The proposed NMDS-AT has a general inpatient focus and the included elements are comparable to other NMDS. For example, the NMDS-AT includes patient problems comparable to the nursing phenomena of the NMDS of the Netherlands [12]. The nursing interventions are comparable to the German NMDS and to the B-NMDS II [10]. The NMDS-AT includes 33 nursing diagnoses, 6 nursing outcomes, and 78 nursing interventions [19]. Some of the data elements in the NMDS-AT are similar to corresponding definitions in relevant classification systems, e.g., the North American Nursing Diagnosis Association International (NANDA-I) [20] or the Nursing Intervention Classification (NIC) [21, 22]. For the nursing outcomes, nursing sensitive outcomes comparable to the American Nurses Association quality indicators [23] were used.

The NMDS-AT has been published [19]; however, it has not yet been used in nursing practice to extract data from routine nursing documentation. The objective of this pilot study is to investigate the feasibility of using the NMDS-AT to extract data from routine documentation. Feasibility comprises whether data is available in routine documentation and can be reliably extracted to the NMDS-AT, and whether the extracted data is indeed useful for answering typical analysis questions for clinical management, policy makers, and nursing researchers. The aim of this study is thus:
  • to examine whether the core data elements of the NMDS-AT are available in a typical routine nursing documentation system of an Austrian hospital,

  • to assess interrater reliability and intrarater reliability when extracting NMDS-AT data from routine nursing documentation, and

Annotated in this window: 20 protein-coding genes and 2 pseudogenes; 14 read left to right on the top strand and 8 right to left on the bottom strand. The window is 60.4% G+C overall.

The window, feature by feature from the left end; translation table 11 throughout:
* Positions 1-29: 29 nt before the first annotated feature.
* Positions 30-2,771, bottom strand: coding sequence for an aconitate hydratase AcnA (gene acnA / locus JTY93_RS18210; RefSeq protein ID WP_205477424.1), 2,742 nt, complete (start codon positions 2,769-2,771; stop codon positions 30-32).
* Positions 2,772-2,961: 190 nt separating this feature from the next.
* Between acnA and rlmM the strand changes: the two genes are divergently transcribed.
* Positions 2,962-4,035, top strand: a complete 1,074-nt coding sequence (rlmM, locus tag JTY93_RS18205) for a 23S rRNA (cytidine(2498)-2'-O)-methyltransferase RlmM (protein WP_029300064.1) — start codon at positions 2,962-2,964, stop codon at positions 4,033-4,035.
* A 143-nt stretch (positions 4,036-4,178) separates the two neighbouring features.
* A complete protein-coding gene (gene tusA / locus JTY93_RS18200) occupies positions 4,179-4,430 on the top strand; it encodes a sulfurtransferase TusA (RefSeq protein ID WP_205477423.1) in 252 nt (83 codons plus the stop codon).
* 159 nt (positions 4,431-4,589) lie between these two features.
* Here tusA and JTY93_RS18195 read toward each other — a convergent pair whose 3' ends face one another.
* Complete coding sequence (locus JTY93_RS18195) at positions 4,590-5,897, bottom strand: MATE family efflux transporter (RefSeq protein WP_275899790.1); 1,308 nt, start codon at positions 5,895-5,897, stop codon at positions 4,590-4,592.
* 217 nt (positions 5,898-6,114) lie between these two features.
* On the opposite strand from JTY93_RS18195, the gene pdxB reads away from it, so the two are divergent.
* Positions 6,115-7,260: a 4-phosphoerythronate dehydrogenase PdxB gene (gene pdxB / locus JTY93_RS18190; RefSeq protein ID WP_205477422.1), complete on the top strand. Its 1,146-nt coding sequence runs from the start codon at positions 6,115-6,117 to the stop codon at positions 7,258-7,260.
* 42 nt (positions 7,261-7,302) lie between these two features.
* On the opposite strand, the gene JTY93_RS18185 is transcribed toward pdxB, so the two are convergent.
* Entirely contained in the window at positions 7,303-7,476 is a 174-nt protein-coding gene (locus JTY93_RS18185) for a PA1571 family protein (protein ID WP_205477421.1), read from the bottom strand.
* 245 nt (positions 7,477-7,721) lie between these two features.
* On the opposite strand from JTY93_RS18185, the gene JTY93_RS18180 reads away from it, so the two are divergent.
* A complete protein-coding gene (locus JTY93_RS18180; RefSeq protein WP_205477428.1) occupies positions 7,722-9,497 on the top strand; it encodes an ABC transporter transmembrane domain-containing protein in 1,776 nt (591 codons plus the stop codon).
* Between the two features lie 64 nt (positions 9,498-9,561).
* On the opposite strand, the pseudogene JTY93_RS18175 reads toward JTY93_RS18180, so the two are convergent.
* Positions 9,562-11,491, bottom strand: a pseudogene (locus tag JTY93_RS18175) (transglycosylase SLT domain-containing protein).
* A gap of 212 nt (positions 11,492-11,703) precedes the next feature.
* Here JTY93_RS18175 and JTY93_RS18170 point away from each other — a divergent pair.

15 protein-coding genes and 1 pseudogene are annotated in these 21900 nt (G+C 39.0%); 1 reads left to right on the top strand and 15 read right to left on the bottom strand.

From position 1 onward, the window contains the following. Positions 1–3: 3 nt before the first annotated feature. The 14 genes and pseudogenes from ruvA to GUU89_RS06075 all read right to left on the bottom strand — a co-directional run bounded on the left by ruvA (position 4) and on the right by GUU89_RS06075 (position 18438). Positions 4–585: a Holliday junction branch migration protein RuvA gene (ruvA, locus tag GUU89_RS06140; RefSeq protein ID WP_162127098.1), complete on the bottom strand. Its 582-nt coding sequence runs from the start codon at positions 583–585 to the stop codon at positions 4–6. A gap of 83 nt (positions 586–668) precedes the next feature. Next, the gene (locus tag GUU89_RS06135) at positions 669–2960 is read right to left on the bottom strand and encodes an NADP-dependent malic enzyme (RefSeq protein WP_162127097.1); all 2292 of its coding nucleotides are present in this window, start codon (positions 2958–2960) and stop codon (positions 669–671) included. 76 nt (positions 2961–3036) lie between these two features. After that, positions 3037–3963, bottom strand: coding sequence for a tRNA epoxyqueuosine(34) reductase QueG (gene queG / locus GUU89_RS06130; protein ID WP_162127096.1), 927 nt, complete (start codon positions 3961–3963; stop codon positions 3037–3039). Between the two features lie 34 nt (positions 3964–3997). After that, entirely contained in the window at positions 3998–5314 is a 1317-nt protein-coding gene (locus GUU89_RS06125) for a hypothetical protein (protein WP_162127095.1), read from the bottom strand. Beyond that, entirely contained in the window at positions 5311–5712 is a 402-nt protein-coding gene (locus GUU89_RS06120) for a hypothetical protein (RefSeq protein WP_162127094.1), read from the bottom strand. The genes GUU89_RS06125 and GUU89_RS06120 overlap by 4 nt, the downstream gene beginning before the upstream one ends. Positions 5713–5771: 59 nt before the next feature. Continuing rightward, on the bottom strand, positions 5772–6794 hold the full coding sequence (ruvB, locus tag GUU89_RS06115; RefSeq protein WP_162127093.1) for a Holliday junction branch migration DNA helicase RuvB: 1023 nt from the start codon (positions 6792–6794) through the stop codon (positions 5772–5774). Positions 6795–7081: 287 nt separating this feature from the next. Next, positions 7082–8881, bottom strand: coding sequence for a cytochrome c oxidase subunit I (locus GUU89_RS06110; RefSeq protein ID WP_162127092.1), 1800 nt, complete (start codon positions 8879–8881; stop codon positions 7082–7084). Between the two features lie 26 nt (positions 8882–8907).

• to gain insight into the usefulness of the data from the NMDS-AT, by verifying whether typical analysis questions can be answered by the documented NMDS-AT data.

Methods

Design

A chart review of 20 patients of an Austrian hospital was conducted, and data on patient problems, nursing interventions, and nursing outcomes were extracted from routine nursing documentation into the NMDS-AT by two raters. The study took place between December 2014 and March 2015.

Setting and sample

The study was conducted in an acute care hospital in the Austrian state of Styria, with a capacity of around 100 beds. Two adult general units were included in this study. Ward 1 is a rehabilitation and aftercare ward; Ward 2 is a rehabilitation ward with a focus on geriatrics. The hospital was selected based on the following three selection criteria: first, there are medical as well as surgical patients on these units; second, the units regularly applied nursing screenings and assessment instruments; third, the units treat ‘long-stay’ patients, with an average length of stay of around 20 days. It was assumed that for these patients a comprehensive and detailed nursing documentation would be available, allowing a good feasibility test of the NMDS-AT.

The hospital uses an electronic nursing documentation system and a paper-based medical record, the latter comprising in particular the fever chart. The electronic nursing record comprises forms to document patient assessment, nursing diagnosis, nursing goals, nursing interventions, nursing reports, and nursing discharge letter, as well as forms to ascertain and record special nursing care, such as the Barthel Index of Activities of Daily Living, Nutritional Risk Screening, and documentation of patient falls. Wound management is usually treated in an interdisciplinary manner, and the professionals commonly use a specific electronic wound care form for this activity or document it on the paper-based fever chart. The paper-based fever chart also includes medical reports, vital signs, medications, and other interventions ordered by physicians.